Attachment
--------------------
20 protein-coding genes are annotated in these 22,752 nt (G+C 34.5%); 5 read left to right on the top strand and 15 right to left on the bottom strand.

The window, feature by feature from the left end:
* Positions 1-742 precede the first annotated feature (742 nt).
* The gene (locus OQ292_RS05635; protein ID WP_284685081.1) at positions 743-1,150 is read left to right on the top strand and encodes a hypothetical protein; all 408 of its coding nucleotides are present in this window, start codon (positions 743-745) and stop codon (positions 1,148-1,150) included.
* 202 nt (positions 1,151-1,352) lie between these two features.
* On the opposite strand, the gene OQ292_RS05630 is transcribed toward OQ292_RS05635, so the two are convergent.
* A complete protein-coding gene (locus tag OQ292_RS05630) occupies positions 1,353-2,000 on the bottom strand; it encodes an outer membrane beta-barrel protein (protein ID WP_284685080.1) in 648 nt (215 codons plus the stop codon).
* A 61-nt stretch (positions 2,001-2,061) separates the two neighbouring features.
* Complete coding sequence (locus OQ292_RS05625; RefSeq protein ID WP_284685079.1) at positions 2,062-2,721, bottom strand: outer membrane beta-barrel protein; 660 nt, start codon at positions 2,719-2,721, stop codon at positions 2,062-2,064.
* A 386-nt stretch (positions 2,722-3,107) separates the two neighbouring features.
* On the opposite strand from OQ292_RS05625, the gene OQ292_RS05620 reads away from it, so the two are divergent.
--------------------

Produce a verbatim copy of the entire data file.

20 protein-coding genes are annotated in these 22,752 nt (G+C 34.5%); 5 read left to right on the top strand and 15 right to left on the bottom strand.

The window, feature by feature from the left end:
* Positions 1-742 precede the first annotated feature (742 nt).
* The gene (locus OQ292_RS05635; protein ID WP_284685081.1) at positions 743-1,150 is read left to right on the top strand and encodes a hypothetical protein; all 408 of its coding nucleotides are present in this window, start codon (positions 743-745) and stop codon (positions 1,148-1,150) included.
* 202 nt (positions 1,151-1,352) lie between these two features.
* On the opposite strand, the gene OQ292_RS05630 is transcribed toward OQ292_RS05635, so the two are convergent.
* A complete protein-coding gene (locus tag OQ292_RS05630) occupies positions 1,353-2,000 on the bottom strand; it encodes an outer membrane beta-barrel protein (protein ID WP_284685080.1) in 648 nt (215 codons plus the stop codon).
* A 61-nt stretch (positions 2,001-2,061) separates the two neighbouring features.
* Complete coding sequence (locus OQ292_RS05625; RefSeq protein ID WP_284685079.1) at positions 2,062-2,721, bottom strand: outer membrane beta-barrel protein; 660 nt, start codon at positions 2,719-2,721, stop codon at positions 2,062-2,064.
* A 386-nt stretch (positions 2,722-3,107) separates the two neighbouring features.
* On the opposite strand from OQ292_RS05625, the gene OQ292_RS05620 reads away from it, so the two are divergent.